The sooner cancer is diagnosed, the better the chance it can be treated. This is why, when it comes to melanoma, doctors advise people to regularly check their bodies and look out for new moles or existing ones that have changed shape.
We have long known people who have many moles – as well as those with atypical moles – have a predisposition to melanoma.
But a paper published last week in the respected journal JAMA Dermatology has challenged that notion. The study’s authors surveyed more than 500 melanoma patients and found most of those with melanoma had few moles and no atypical moles.
This was surprising and led to headlines such as: “Moles are NOT the only sign of deadly skin cancer: Most melanoma patients ‘have fewer than 20 – and none that look dangerous’.”
But people with a lot of moles and those with atypical moles shouldn’t cancel their skin check appointments. What we have always known still stands.
Experts consider those with more than 15 moles to be at higher risk of melanoma than those with under 15. But the JAMA study showed most melanoma patients had 0-20 moles, without specifying how many had over 15 and how many under. This is only one consideration to take away. Let’s further unpack the study to see what it’s really saying.
How was the study conducted?
Researchers surveyed 566 patients with melanoma in the United States. They aimed to examine the number of total and atypical moles in patients newly diagnosed with melanoma.
They also wanted to explore whether there was a relationship between these measures and tumour thickness. Researchers controlled for a number of variables such as age, sex and melanoma subtype. There were six groupings of subtypes, including superficial spreading melanoma (SMM), which is the most common form.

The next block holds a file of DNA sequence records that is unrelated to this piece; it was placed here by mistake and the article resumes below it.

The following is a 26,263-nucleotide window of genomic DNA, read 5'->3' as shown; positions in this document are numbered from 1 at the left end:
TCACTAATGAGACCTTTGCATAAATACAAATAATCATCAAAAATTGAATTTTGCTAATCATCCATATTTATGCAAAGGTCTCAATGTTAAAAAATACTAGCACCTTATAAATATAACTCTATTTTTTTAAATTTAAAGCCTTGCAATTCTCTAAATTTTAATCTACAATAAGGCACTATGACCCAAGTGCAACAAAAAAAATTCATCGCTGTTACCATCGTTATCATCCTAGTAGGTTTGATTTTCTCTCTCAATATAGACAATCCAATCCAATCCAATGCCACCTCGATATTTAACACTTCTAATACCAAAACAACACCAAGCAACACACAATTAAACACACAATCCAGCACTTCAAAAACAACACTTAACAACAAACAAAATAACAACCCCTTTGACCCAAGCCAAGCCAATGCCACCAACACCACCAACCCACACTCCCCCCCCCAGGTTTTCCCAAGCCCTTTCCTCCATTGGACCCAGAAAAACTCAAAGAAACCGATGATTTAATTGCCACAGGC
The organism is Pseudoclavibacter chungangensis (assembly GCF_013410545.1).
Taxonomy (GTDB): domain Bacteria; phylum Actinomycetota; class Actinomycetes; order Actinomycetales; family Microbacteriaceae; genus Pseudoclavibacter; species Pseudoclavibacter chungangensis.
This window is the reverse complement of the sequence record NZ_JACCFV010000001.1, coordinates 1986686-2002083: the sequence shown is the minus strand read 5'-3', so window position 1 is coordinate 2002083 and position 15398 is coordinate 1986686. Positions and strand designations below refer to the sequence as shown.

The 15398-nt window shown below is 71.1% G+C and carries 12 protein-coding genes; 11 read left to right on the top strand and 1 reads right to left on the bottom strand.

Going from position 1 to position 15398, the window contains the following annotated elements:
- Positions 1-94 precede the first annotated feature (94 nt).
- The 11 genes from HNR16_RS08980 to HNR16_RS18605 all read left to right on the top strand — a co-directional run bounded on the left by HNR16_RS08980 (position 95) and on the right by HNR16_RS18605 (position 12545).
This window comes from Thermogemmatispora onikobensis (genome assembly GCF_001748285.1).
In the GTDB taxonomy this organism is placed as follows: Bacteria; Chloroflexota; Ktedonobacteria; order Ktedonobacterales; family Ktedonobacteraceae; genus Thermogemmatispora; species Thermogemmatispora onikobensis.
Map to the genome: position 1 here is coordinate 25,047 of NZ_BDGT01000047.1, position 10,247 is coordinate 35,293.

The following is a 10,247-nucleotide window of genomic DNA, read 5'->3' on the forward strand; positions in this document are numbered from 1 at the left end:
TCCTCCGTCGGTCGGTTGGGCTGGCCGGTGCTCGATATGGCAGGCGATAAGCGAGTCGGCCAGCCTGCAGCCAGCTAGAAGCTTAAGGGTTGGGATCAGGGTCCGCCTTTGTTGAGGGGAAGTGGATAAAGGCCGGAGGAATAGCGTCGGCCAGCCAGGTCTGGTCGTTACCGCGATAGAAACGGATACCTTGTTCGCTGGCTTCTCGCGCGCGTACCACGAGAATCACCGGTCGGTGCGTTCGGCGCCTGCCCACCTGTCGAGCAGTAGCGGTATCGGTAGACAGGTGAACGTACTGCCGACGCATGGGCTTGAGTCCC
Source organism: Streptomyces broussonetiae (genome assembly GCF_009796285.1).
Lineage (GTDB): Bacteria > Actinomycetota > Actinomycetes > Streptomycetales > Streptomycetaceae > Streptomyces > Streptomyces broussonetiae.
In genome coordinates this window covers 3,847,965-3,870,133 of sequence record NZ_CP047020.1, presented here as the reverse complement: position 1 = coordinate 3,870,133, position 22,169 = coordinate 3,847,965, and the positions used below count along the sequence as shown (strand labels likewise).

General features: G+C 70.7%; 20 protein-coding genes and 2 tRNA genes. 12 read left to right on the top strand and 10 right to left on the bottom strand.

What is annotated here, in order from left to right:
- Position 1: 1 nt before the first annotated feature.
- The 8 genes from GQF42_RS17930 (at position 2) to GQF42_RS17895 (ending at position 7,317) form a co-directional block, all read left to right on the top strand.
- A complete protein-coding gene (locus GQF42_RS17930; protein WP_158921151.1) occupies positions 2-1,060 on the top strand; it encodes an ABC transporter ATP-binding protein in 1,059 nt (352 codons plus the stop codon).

Patients were examined within three months of diagnosis by two specialists, who classified them into groups based on their total number of moles, number of atypical moles and the thickness of their moles.
There were three groups for total mole count: 0 to 20 moles, 20 to 50, and greater than 50.
Atypical moles were also grouped into three: 0, one to five, or greater than five. And mole thickness, which is the most relevant prognostic marker for melanoma, was categorised into two groups: moles of 2.00 mm or less and moles 2.01 mm or greater.
What were the results?
The study’s overall and main conclusion was that most melanoma patients had fewer than 20 moles and no atypical moles.
Another finding was that patients under the age of 60 with thick melanomas were more likely to have fewer total moles, but more atypical moles.
The suggestion here was that physicians and patients shouldn’t rely on total mole count alone as a reason to perform skin examinations, or to determine a patient’s risk.
This is indeed an important finding and gives cause for people and doctors to not discount the risk if a patient has few moles.
But the study had several points of weakness, which need to be taken into account when considering its findings.
How should we read the findings?
To draw the conclusion that most melanoma patients have few moles or no atypical moles, the study would have needed to compare the melanoma patients with a group of volunteers without melanoma. This would show whether there was any meaningful difference between the two groups.
Past studies have found those with melanoma will generally have more moles and more atypical moles than the healthy group they are compared with.